You May Be Missing Out on Underground

I'm the type of guy who doesn't fall head-over-heels in love with television shows too often. Perhaps it's because some of my favorites wound up canceled and/or falling off the tracks too soon (examples of this include Revolution, Arrested Development, Heroes, and countless others). Whatever the case may be, it usually takes a while for me to warm up to a series. Even Empire, a show whose praises I sing just as loud as its failures I dissect, took me a couple episodes to completely dive in. Up until this season, I can say that the only show of recent memory that pulled me in instantaneously was How To Get Away With Murder and that's mostly because Viola Davis is a GAWDESS when it comes to her acting prowess. 

Well, that and it focused on hot-button issues, such as race and sexuality, without becoming obsessed with them--to a degree. Oh, and Asher is actually, dudebro and all, one of my favorite characters on TV at the moment. He's like Suits' Louis Litt mixed in with some of my college friends (in other words, he's goofy and has great intentions with very crappy execution).

Suffice to say, HTGAWM is a show that grabbed my attention like no other.

That is, until I found Underground, a series created by Heroes writers Misha Green and Joe Pokaksi that focuses on the Underground Railroad, slavery, and a bevy of "we need to talk about these things now" topics. 

Featuring an amazing ensemble cast including Jurnee Smollett-Bell, Christopher Meloni, and Aldis Hodge, the series recently debuted on WGN to pretty rave reviews. For those who've yet to be initiated, Underground tackles race relations and slavery in a way that's typically unseen when discussing these topics. As Hodge said in a recent interview with TVLine, it's a series that allows "this culture, black enslaved Americans, [to be] celebrated and beautified." The characters aren't exactly just "woe is me because slavery" caricatures. They're, three episodes in, pretty fleshed-out people, on both sides of the issue (slaves and those who choose to help them and slavers/slavecatchers).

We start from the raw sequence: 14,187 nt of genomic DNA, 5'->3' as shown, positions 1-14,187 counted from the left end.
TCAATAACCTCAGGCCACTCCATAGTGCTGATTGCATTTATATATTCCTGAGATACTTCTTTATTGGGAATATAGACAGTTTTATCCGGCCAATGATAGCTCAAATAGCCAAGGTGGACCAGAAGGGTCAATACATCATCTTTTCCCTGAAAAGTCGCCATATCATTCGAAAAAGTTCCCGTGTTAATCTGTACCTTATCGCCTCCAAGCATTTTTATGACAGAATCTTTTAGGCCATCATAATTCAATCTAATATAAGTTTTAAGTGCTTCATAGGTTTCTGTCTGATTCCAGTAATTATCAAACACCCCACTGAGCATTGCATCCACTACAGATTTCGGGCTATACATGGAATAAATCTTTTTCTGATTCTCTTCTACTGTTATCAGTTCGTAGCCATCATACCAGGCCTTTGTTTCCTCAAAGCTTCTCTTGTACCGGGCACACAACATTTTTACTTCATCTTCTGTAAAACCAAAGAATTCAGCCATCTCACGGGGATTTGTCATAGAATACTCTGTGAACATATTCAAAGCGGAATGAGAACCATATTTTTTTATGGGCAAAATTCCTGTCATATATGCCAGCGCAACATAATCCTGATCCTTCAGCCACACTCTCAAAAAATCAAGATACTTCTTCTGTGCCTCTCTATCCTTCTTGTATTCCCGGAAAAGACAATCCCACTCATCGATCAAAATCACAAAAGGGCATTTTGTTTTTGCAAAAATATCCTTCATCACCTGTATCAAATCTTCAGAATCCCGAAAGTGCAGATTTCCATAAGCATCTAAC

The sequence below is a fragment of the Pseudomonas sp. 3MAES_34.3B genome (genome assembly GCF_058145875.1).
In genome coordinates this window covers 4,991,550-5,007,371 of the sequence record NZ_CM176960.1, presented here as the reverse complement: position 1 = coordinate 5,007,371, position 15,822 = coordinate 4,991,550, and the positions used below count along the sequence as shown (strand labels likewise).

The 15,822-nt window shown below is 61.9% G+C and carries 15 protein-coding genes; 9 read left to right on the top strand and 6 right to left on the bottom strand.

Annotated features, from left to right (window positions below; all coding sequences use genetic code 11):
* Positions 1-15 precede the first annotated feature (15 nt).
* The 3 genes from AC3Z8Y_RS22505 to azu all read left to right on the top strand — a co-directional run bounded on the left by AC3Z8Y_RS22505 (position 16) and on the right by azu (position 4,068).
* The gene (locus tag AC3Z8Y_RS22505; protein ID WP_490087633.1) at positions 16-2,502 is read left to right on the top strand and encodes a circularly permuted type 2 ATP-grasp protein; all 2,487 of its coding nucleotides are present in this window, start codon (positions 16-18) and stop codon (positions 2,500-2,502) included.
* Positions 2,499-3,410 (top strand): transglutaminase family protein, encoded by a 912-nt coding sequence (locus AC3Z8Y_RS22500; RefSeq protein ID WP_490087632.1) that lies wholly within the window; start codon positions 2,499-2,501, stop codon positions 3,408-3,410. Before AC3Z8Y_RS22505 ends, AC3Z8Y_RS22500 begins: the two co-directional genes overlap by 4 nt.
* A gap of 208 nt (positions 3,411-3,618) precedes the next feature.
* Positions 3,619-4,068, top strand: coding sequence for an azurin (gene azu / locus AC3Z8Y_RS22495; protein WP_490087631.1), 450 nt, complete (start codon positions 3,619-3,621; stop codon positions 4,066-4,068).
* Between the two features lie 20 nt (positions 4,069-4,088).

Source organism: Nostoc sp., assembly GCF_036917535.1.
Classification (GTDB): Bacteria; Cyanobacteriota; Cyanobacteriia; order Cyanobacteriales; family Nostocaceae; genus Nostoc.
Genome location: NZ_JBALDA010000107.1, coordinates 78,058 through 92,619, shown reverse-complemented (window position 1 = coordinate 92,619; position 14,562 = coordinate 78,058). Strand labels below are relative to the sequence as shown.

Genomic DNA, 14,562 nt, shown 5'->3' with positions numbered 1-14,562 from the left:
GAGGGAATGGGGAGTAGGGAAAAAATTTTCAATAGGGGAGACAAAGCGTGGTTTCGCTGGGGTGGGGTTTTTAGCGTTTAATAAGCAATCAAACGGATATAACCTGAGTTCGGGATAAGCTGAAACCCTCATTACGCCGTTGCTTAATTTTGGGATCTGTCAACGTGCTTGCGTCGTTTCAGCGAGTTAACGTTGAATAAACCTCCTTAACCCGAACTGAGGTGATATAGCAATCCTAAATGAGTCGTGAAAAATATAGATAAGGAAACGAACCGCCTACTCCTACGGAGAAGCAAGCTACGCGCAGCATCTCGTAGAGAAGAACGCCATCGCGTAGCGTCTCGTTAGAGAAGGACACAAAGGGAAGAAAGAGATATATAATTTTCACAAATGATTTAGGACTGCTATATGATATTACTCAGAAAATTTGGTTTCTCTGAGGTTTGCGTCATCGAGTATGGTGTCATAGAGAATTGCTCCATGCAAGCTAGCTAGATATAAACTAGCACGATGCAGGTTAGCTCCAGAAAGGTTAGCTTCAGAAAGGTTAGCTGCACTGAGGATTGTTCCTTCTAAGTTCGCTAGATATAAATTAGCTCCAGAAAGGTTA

Without giving too much away, Christopher Meloni's August Pullman is pretty morally ambiguous to the point you kind of hate-cheer him at times. For instance, watch his badassery in the first episode...then wait for his reappearance about twenty minutes later. You'll see what I mean. On the opposite side, you've got Smollett-Bell's Rosalee, who isn't as doe-eyed as she appears. There's some fire behind that docile exterior. All in all, these characters feel real, and I feel the weight of their actions.

On top of the overall (smart) badassery of many characters, the eclectic soundtrack stands out. It's bold in a way that still makes sense. It's jarring to hear "Wicked Games" play during a slave party, but it works. Oh, my God, does it work!

But, in the midst of midseason debut fever and the series' awesome, many potential fans haven't had a chance to catch it. Is it because we "live in a 'post-racial' society" and it's impolite to talk about slavery? I'd like to think that's a foolish accusation. This so-called "post-racial" society is the perfect time to have a series like this. Why? Because racism is still alive and well. How can we combat the sins of our forefathers if we don't acknowledge they happened? And Underground does that in a way that's fresh and inventive.

I'm trying not to sound too fanboyish, mainly because many shows I "cape" for, they go off the rails instantaneously. Well, that and I like to be somewhat objective when reviewing series. But, go watch Underground. If you haven't seen it, you're missing out on some great television

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